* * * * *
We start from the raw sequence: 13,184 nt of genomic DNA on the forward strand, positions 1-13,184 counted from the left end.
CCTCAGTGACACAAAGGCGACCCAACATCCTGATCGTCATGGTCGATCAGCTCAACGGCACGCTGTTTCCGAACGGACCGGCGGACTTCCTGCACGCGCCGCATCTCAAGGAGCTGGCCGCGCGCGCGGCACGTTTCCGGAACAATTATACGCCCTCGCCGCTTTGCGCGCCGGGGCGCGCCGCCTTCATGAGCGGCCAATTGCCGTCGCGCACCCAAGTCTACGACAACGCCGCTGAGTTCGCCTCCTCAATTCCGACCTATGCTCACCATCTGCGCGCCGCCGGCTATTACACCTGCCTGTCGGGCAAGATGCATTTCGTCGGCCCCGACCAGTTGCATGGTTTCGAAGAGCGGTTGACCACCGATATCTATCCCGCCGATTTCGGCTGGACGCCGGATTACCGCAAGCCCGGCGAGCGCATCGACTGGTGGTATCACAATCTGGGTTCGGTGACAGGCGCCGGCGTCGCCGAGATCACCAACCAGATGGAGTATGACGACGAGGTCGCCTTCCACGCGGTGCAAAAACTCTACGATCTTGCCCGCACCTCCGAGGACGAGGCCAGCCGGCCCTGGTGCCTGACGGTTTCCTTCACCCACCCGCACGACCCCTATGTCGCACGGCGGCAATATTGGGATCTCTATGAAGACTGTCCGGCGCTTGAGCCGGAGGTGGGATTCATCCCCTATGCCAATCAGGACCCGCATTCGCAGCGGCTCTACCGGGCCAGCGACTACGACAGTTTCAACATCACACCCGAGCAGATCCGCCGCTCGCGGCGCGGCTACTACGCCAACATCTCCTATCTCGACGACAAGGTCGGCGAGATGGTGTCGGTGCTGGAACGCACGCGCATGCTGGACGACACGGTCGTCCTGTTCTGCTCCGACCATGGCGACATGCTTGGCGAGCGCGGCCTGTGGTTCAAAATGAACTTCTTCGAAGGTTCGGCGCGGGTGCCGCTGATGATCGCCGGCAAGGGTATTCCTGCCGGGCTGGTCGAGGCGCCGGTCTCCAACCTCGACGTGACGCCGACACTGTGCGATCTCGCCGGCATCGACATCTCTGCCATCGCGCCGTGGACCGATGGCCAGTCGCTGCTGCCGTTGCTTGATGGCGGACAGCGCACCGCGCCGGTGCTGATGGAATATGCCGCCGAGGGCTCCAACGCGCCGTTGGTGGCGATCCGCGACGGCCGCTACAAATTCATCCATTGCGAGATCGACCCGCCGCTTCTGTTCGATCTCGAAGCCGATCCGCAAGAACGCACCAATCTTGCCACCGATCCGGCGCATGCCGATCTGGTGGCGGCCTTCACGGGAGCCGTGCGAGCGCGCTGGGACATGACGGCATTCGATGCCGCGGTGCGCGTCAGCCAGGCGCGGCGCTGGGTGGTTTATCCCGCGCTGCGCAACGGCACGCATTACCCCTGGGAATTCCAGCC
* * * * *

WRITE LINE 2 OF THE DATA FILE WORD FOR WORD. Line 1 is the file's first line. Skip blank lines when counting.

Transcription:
CCTCAGTGACACAAAGGCGACCCAACATCCTGATCGTCATGGTCGATCAGCTCAACGGCACGCTGTTTCCGAACGGACCGGCGGACTTCCTGCACGCGCCGCATCTCAAGGAGCTGGCCGCGCGCGCGGCACGTTTCCGGAACAATTATACGCCCTCGCCGCTTTGCGCGCCGGGGCGCGCCGCCTTCATGAGCGGCCAATTGCCGTCGCGCACCCAAGTCTACGACAACGCCGCTGAGTTCGCCTCCTCAATTCCGACCTATGCTCACCATCTGCGCGCCGCCGGCTATTACACCTGCCTGTCGGGCAAGATGCATTTCGTCGGCCCCGACCAGTTGCATGGTTTCGAAGAGCGGTTGACCACCGATATCTATCCCGCCGATTTCGGCTGGACGCCGGATTACCGCAAGCCCGGCGAGCGCATCGACTGGTGGTATCACAATCTGGGTTCGGTGACAGGCGCCGGCGTCGCCGAGATCACCAACCAGATGGAGTATGACGACGAGGTCGCCTTCCACGCGGTGCAAAAACTCTACGATCTTGCCCGCACCTCCGAGGACGAGGCCAGCCGGCCCTGGTGCCTGACGGTTTCCTTCACCCACCCGCACGACCCCTATGTCGCACGGCGGCAATATTGGGATCTCTATGAAGACTGTCCGGCGCTTGAGCCGGAGGTGGGATTCATCCCCTATGCCAATCAGGACCCGCATTCGCAGCGGCTCTACCGGGCCAGCGACTACGACAGTTTCAACATCACACCCGAGCAGATCCGCCGCTCGCGGCGCGGCTACTACGCCAACATCTCCTATCTCGACGACAAGGTCGGCGAGATGGTGTCGGTGCTGGAACGCACGCGCATGCTGGACGACACGGTCGTCCTGTTCTGCTCCGACCATGGCGACATGCTTGGCGAGCGCGGCCTGTGGTTCAAAATGAACTTCTTCGAAGGTTCGGCGCGGGTGCCGCTGATGATCGCCGGCAAGGGTATTCCTGCCGGGCTGGTCGAGGCGCCGGTCTCCAACCTCGACGTGACGCCGACACTGTGCGATCTCGCCGGCATCGACATCTCTGCCATCGCGCCGTGGACCGATGGCCAGTCGCTGCTGCCGTTGCTTGATGGCGGACAGCGCACCGCGCCGGTGCTGATGGAATATGCCGCCGAGGGCTCCAACGCGCCGTTGGTGGCGATCCGCGACGGCCGCTACAAATTCATCCATTGCGAGATCGACCCGCCGCTTCTGTTCGATCTCGAAGCCGATCCGCAAGAACGCACCAATCTTGCCACCGATCCGGCGCATGCCGATCTGGTGGCGGCCTTCACGGGAGCCGTGCGAGCGCGCTGGGACATGACGGCATTCGATGCCGCGGTGCGCGTCAGCCAGGCGCGGCGCTGGGTGGTTTATCCCGCGCTGCGCAACGGCACGCATTACCCCTGGGAATTCCAGCC